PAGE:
Appellant asserts that the lower court erred because the descriptions of the land in the agreements were sufficiently definite to meet the requirements of the Statute of Frauds and because the 17 1/2 acres should have been made subject to a constructive trust.

It is well settled that specific performance will not be granted unless the terms of the agreement are sufficiently set forth and the property to be conveyed is sufficiently identified and described. Portnoy v. Brown, 430 Pa. 401, 243 A.2d 444 (1968). "Adequate or ample description is that which would enable a competent surveyor to find the land in question from the agreement or from the references made in it." Prager v. McAdam, 20 Pa. D. & C. 2d 314, 315 (1960), aff'd., 399 Pa. 405, 161 A.2d 39 (1960). "Where a description is sufficient so that one may determine the exact limits of the property included by reference to a plan, deed or other similar record, the law is satisfied. . . ." Cheney v. Carver, 370 Pa. 543, 88 A.2d 746 (1952). See also Suchan v. Swope, 357 Pa. 16, 53 A.2d 116 (1947); Shaw, Ex'rs v. Cornman, 271 Pa. 260, 114 Atl. 632 (1921); The Safe Deposit & Trust Company of Pittsburgh v. Diamond Coal & Coke Company, 234 Pa. 100, 83 Atl. 54 (1912).

[ 438 Pa. Page 124]

The descriptions in the agreements disclose what area is to be conveyed (10 acres and 7 1/2 acres) and what may be one boundary line. The agreement states that not more than 50% of the parcels will be on either Poor House or Dark Hollow Road. It is certainly possible that less than 50% would be on either road, and it is theoretically possible that none of either parcel would be on either road. In the Diamond Coal & Coke Company case, supra, this Court refused to grant specific performance where the only thing definitely stated in the memorandum was the number of acres to be sold and where the boundary lines were totally uncertain and indefinite. A similar factual situation arose in Prager v. McAdam, supra, where the defendant agreed to sell 61 acres of her 63 acre tract. The agreement, however, gave no clue as to which acres were to be sold and which retained. Finally, in Mellon v. Davison, 123 Pa. 298, 16 Atl. 431 (1889), specific performance was refused when the only description was the length of one side of the tract, a situation very close to the one now before us.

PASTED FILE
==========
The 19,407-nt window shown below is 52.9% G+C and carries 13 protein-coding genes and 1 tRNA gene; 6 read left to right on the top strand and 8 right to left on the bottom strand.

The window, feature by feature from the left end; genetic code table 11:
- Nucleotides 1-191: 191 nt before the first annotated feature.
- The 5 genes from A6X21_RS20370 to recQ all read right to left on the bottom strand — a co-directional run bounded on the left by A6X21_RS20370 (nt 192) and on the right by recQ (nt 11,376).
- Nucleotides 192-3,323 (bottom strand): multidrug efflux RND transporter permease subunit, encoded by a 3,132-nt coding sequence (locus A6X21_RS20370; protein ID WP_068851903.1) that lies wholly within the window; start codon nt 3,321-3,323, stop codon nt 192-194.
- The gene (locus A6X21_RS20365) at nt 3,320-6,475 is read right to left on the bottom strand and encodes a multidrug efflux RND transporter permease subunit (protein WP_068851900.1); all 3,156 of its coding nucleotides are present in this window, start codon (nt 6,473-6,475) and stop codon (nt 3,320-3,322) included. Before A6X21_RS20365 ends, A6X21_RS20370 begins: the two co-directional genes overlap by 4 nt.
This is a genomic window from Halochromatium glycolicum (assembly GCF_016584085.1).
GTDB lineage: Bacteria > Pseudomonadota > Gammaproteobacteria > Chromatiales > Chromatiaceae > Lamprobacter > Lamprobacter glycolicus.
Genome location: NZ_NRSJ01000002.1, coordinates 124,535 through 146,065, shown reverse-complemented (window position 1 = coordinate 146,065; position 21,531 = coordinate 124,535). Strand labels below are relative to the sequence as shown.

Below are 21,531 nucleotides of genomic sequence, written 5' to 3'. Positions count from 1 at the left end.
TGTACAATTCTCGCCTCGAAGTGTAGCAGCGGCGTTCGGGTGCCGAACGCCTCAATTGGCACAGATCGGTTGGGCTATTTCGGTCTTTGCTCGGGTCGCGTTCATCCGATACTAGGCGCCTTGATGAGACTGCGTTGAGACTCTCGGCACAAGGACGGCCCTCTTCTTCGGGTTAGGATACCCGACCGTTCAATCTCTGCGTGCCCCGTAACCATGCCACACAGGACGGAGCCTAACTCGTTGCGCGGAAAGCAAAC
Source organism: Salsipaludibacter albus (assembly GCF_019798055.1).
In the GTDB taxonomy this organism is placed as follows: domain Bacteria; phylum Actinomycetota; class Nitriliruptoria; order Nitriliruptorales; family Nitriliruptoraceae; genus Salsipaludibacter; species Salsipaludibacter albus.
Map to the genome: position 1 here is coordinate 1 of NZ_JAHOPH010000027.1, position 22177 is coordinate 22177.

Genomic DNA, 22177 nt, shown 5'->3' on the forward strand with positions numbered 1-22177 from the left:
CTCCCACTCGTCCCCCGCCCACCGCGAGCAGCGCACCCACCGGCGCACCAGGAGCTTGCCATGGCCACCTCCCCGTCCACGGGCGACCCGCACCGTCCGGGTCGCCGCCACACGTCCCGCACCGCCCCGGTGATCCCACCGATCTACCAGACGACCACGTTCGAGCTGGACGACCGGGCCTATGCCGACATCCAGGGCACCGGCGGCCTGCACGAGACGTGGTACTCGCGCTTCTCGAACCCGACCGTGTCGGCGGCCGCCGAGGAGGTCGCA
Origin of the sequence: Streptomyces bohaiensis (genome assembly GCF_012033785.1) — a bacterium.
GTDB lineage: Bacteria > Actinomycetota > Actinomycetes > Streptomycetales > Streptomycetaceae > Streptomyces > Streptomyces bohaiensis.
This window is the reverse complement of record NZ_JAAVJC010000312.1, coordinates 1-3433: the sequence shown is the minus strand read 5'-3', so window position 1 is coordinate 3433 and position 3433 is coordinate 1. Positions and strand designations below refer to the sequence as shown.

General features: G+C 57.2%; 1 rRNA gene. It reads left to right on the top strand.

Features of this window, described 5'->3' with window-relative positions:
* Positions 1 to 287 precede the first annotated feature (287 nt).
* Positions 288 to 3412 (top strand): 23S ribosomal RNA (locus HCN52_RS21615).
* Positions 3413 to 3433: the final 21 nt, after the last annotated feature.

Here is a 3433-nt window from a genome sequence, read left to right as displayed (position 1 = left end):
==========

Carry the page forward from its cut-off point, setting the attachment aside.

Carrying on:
Appellant, citing Felty v. Calhoon, 139 Pa. 378, 21 Atl. 19 (1891), argues that the tract can be described by creating a rectangle whose area is 17 1/2 acres and one of whose long sides would be one-half the frontage owned by appellees along Dark Hollow Road. The problem with this is that nowhere in the agreements does it state that the tract is to be a rectangle or that it must consume one-half the Dark Hollow Road frontage. There are an infinite number of shapes the 17 1/2 acre tract could assume, and there are practically an infinite number of locations on which that tract could be located.

Appellant next contends that the court below erred in granting the motion for judgment on the pleadings in light of this Court's decision in Goldman v. McShain, 432 Pa. 61, 247 A.2d 455 (1968). In that opinion we

[ 438 Pa. Page 125]

    stated at 73-74: "Thus, a defendant may not rely on his affirmative defense to sustain a motion for judgment on the pleadings, unless of course plaintiff has failed to deny the allegation in defendant's new matter which raises that defense. . . . Moreover to say that a possible affirmative defense exists to a complaint is not to say that such a complaint is legally insufficient on its face. It may still state a claim upon which relief can be granted, even though the relief itself will eventually be denied should defendant prove his affirmative defense. . . . To prevail, defendant would still have to prove that defense at trial. . . . Appellees have raised the statute of frauds in their new matter and appellants have denied its applicability. Issue has thus been joined; its resolution cannot be based on pleadings alone." In their new matter appellees alleged that the agreements did not sufficiently describe the tracts to escape the Statute of Frauds. The lower court felt it could consider the motion for judgment on the pleadings because that allegation was not specifically denied by additional factual averments.